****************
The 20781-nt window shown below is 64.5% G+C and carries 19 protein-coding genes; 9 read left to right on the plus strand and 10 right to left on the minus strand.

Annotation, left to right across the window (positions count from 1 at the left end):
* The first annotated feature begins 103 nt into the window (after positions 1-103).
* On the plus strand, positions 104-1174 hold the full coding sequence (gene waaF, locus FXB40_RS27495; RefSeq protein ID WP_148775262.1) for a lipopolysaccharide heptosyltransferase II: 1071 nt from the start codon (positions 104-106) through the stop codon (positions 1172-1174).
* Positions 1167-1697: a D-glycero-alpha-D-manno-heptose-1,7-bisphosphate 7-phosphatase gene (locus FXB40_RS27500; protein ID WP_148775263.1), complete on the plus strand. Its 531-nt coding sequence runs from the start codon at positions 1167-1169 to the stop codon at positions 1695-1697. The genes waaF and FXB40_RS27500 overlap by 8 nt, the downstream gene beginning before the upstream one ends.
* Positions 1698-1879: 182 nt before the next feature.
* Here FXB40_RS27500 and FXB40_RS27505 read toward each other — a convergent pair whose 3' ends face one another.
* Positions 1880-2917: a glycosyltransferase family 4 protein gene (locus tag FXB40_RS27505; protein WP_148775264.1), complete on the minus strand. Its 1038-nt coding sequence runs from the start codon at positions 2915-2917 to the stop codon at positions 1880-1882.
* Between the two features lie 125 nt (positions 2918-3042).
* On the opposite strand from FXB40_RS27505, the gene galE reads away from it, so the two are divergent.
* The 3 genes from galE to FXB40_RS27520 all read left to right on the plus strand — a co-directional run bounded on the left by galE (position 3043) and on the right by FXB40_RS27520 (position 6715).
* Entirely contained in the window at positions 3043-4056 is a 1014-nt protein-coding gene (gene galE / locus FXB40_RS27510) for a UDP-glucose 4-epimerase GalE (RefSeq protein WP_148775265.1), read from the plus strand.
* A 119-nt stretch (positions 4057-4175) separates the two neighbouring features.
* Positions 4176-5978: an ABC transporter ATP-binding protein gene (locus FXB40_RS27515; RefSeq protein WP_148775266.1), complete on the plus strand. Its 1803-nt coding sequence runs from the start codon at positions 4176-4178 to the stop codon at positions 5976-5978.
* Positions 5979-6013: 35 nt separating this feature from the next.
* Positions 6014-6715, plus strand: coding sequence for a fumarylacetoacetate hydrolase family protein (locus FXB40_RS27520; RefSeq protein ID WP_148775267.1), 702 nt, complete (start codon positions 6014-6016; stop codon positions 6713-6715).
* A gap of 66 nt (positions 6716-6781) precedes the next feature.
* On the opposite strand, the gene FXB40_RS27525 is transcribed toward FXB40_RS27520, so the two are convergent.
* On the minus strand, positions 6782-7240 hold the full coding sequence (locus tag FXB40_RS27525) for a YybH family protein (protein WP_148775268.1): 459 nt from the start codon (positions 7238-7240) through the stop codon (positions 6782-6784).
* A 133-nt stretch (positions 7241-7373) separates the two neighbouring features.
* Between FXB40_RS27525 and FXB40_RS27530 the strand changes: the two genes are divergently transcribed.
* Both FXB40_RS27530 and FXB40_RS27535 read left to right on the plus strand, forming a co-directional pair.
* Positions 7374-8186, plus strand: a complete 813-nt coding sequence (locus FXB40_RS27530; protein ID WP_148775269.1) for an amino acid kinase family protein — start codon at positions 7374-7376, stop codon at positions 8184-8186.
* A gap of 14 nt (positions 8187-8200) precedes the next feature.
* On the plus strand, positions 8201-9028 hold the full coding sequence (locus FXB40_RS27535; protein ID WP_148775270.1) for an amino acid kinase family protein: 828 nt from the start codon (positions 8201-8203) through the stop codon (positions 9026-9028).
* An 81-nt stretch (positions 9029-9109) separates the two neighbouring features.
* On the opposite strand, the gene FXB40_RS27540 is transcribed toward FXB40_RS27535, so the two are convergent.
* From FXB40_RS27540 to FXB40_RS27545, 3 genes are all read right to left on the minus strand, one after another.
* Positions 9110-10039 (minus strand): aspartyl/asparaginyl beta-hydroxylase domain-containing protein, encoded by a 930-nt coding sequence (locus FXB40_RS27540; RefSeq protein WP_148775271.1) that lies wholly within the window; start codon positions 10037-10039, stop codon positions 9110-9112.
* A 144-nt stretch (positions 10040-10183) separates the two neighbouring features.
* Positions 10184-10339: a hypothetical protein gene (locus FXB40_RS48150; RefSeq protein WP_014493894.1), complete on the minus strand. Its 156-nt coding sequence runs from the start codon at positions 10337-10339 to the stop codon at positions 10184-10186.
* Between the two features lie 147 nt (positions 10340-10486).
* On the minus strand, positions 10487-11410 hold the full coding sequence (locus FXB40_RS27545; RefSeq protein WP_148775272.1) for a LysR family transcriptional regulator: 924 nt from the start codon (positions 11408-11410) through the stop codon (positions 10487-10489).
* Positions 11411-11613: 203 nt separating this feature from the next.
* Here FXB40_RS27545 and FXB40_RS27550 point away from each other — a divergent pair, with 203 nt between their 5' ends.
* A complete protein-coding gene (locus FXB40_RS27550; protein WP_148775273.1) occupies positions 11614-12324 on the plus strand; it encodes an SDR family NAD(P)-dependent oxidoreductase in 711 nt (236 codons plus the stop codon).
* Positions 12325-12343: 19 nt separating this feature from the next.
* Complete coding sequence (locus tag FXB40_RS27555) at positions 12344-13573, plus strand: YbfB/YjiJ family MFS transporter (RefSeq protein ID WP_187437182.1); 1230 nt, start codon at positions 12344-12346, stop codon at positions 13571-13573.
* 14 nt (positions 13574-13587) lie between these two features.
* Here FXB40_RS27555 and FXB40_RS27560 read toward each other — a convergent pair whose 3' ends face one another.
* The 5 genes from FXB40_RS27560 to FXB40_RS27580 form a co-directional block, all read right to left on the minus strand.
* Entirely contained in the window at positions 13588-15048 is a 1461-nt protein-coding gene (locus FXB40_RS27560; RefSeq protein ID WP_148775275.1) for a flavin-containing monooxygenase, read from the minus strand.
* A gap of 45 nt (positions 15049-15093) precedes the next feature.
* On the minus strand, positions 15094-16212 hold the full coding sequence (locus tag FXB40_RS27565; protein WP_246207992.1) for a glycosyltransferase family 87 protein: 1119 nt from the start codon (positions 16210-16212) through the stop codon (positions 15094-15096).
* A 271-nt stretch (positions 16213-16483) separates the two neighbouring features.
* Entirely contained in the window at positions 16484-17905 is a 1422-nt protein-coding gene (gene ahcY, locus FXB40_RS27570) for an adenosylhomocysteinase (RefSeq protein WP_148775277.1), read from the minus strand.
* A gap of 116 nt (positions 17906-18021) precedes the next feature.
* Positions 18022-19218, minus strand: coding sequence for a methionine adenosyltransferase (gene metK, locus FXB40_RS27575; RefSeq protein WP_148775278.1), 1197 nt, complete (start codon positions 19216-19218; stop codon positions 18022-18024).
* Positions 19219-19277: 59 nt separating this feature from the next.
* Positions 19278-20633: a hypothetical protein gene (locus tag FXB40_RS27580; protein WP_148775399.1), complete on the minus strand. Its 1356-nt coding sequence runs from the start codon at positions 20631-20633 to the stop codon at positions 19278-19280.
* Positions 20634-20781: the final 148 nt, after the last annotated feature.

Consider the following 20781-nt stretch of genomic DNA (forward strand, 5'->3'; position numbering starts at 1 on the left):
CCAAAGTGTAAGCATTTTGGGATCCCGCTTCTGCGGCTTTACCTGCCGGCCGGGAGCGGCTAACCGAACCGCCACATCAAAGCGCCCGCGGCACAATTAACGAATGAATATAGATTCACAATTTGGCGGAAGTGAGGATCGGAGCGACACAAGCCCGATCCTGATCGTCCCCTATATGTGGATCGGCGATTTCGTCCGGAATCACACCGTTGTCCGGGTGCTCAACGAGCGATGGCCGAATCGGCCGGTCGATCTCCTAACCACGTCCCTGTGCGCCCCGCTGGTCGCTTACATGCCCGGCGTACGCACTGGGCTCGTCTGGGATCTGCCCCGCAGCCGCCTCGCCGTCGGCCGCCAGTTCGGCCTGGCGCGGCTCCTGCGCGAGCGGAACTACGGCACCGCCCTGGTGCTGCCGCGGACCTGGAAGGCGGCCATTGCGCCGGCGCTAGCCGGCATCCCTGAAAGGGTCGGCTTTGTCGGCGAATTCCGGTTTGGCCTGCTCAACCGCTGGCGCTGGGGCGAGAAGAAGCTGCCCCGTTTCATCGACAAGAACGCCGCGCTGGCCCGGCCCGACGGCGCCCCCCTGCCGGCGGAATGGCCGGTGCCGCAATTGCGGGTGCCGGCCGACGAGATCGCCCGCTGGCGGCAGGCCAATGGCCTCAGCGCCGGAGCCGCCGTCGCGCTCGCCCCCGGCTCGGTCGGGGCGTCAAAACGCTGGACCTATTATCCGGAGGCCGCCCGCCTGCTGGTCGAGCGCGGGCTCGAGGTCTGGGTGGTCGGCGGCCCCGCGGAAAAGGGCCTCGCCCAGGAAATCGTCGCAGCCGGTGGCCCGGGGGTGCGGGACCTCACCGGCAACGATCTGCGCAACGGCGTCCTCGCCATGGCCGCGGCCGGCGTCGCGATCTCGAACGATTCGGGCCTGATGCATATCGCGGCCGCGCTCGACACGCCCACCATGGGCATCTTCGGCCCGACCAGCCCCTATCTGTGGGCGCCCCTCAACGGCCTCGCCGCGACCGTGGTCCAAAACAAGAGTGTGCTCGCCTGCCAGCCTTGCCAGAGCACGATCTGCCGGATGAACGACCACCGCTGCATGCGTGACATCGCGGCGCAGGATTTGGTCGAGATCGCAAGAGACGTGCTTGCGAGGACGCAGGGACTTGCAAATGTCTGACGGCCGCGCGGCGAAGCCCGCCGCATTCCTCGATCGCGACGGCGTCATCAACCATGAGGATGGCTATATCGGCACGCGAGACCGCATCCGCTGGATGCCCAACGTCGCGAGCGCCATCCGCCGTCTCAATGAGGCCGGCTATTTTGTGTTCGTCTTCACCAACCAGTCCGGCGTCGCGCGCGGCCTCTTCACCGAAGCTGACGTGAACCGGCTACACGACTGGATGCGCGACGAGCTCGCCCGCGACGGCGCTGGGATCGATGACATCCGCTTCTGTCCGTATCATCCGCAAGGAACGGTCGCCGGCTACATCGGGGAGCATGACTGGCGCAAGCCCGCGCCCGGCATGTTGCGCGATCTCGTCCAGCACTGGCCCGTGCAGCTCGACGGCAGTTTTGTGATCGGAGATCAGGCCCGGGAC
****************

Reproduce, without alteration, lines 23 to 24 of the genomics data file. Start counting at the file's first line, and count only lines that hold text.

* Positions 7374-8186, plus strand: a complete 813-nt coding sequence (locus FXB40_RS27530; protein ID WP_148775269.1) for an amino acid kinase family protein — start codon at positions 7374-7376, stop codon at positions 8184-8186.
* A gap of 14 nt (positions 8187-8200) precedes the next feature.